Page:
The keyword that defines our approach to water birth pool design is ‘Active’.
If we look up the definition of ‘Active Birth’ we get, “Childbirth during which the mother is encouraged to move around freely and assume any position which feels comfortable”.
Active Birth Pools provide mothers with the space and depth to move freely in the postures natural to labour and birth.
As she moves, she intuitively discovers features that provide support and make her more comfortable.
Other birth pools have elaborately moulded interiors that can be described as an “obstetric chair in a bath”.
These birth pools typically have very little floor space or room to move.
As Sheila Kitzinger wrote in her article ‘The clock, the bed, the chair’ published in 2003:
“Even a recent innovation, the birth pool, does not always permit free movement. In theory, a pool allows a woman, supported by water, to move unencumbered.
Or so it might be thought.
Though published research often refers to mobility as an advantage of being in a pool, some pools are elaborate constructions with seats, handgrips and foot-rests, and movement in them is restricted.”
The pool dictates the position the mother should be in by placing her in a semi-recumbent posture with hand holds and foot rests to fix the arms and legs.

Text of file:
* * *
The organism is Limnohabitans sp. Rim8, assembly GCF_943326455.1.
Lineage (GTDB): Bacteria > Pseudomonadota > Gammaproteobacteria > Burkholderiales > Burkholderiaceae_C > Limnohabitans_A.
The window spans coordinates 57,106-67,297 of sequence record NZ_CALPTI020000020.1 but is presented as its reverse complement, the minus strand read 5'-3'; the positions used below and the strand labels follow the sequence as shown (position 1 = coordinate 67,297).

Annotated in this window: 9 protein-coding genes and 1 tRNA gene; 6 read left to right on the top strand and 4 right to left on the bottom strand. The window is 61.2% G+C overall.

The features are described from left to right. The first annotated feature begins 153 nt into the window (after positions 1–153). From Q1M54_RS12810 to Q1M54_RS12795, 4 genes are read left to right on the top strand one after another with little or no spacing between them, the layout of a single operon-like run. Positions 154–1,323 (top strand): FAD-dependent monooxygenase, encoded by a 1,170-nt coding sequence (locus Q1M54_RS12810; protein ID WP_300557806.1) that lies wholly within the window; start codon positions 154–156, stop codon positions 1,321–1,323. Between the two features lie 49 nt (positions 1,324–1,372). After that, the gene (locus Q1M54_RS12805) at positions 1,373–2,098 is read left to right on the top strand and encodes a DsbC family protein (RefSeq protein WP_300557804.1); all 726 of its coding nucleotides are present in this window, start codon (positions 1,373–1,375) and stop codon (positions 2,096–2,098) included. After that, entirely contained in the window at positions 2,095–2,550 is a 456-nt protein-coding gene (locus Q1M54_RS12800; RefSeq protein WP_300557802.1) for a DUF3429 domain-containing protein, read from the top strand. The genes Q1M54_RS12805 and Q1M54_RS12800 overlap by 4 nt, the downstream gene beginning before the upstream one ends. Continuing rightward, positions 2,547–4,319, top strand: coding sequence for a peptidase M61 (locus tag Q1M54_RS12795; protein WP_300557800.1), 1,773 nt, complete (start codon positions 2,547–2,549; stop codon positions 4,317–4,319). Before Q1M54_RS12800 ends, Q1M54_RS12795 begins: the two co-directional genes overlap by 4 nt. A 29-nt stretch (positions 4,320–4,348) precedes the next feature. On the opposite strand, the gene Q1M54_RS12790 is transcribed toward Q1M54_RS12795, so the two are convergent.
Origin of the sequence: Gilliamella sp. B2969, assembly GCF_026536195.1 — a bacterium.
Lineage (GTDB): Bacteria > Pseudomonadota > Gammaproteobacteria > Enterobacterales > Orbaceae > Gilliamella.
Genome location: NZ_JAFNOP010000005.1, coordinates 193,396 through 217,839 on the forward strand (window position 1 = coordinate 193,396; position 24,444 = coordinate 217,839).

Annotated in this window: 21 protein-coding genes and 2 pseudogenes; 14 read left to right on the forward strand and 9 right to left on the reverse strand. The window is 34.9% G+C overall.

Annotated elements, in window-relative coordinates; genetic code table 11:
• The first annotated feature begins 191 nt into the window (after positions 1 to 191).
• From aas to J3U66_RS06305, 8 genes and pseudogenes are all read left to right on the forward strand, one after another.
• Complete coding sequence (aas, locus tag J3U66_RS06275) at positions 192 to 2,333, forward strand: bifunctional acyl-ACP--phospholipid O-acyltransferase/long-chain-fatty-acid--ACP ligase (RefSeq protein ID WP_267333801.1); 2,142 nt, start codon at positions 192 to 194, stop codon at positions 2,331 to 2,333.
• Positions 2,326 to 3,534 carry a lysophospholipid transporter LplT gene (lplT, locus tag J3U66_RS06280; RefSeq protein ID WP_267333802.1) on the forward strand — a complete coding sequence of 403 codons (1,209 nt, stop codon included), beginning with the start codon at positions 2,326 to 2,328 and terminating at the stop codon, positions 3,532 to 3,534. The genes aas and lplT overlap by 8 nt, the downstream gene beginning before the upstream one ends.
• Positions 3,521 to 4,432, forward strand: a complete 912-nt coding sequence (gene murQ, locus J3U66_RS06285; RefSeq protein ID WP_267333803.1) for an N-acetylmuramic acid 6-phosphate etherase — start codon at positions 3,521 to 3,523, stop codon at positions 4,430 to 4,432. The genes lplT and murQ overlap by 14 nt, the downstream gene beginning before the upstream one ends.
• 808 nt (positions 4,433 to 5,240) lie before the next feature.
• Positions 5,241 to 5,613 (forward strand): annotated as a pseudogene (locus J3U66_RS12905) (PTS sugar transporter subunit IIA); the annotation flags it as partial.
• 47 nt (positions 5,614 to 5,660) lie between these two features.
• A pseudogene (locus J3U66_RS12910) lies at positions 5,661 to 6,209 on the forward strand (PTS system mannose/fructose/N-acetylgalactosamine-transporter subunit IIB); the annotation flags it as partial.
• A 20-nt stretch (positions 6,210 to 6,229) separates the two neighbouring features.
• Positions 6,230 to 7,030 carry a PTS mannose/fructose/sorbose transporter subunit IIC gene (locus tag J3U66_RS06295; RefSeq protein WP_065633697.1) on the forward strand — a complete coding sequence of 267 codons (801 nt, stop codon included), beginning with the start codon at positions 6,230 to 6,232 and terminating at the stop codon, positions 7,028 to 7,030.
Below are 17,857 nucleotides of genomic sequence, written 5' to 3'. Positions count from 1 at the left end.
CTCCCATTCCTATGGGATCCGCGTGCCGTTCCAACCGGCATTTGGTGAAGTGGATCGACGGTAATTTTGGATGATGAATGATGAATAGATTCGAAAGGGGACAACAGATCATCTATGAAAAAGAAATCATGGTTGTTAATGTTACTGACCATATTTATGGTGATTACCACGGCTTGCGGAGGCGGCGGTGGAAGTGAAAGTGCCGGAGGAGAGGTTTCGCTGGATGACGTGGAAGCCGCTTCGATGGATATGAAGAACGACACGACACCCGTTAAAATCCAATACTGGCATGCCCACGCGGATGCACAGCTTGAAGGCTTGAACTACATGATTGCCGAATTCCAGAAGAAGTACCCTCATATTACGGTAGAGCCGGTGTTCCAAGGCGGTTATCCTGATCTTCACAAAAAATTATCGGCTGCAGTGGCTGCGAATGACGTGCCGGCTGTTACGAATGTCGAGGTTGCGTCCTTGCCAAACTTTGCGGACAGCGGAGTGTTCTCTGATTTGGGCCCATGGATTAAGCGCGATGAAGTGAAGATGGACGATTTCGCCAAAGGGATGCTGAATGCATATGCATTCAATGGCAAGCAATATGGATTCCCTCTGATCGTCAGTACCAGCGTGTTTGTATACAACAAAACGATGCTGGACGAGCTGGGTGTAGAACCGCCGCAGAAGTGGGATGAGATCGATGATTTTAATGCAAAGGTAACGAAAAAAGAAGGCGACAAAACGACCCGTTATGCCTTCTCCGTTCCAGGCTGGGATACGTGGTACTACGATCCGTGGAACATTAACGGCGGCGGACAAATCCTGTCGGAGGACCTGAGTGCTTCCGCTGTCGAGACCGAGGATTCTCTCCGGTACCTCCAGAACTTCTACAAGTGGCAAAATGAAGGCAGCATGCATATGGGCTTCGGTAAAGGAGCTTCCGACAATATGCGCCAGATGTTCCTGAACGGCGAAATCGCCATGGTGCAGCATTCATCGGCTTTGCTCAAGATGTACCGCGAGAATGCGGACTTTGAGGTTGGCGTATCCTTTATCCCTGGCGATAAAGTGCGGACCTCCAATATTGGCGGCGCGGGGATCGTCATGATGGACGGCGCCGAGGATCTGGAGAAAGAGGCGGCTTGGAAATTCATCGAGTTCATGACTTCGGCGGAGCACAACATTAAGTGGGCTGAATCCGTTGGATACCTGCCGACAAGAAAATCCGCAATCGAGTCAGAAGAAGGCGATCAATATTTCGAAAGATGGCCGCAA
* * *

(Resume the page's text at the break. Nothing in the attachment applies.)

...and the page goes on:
Mothers are positioned in the classic lying back with legs wide-open position but happen to be immersed in water.
The seats in these water birth pools are typically tilted backwards. The mother is immobilised in a position with her pelvis tilted upwards resulting in her pelvic outlet being up to 30% smaller.
This puts pressure on the sacrum which flexes upward, into a curved position that restricts the diameter of the pelvic outlet inhibiting the baby’s descent.
The birth canal is placed in an “uphill” orientation, forcing the mother to push upward against gravity to give birth to her baby.
These seats and moulded fittings greatly reduce the space the mother has to move in and restricts her ability to use the positions most beneficial.
The benefits of labouring in water are largely negated. The possibility of a physiological labour and natural birth is greatly reduced.
By contrast the Active Birth Pool gives mothers plenty of room to move with an unobstructed floor area that measures 1200 x 800mm.
A water birth pool should have features and design elements that support the mother as she changes position rather than dictate the position she is in.
Mothers experience maximum advantage of the benefits that water offers to help increase the likelihood of a physiological labour and natural birth.
To see how mothers benefit from complete freedom of movement click on the link above.
This short home made video shows how the mother relates to the pool and the natural flow of movement that ensues. It has been hugely popular on YouTube.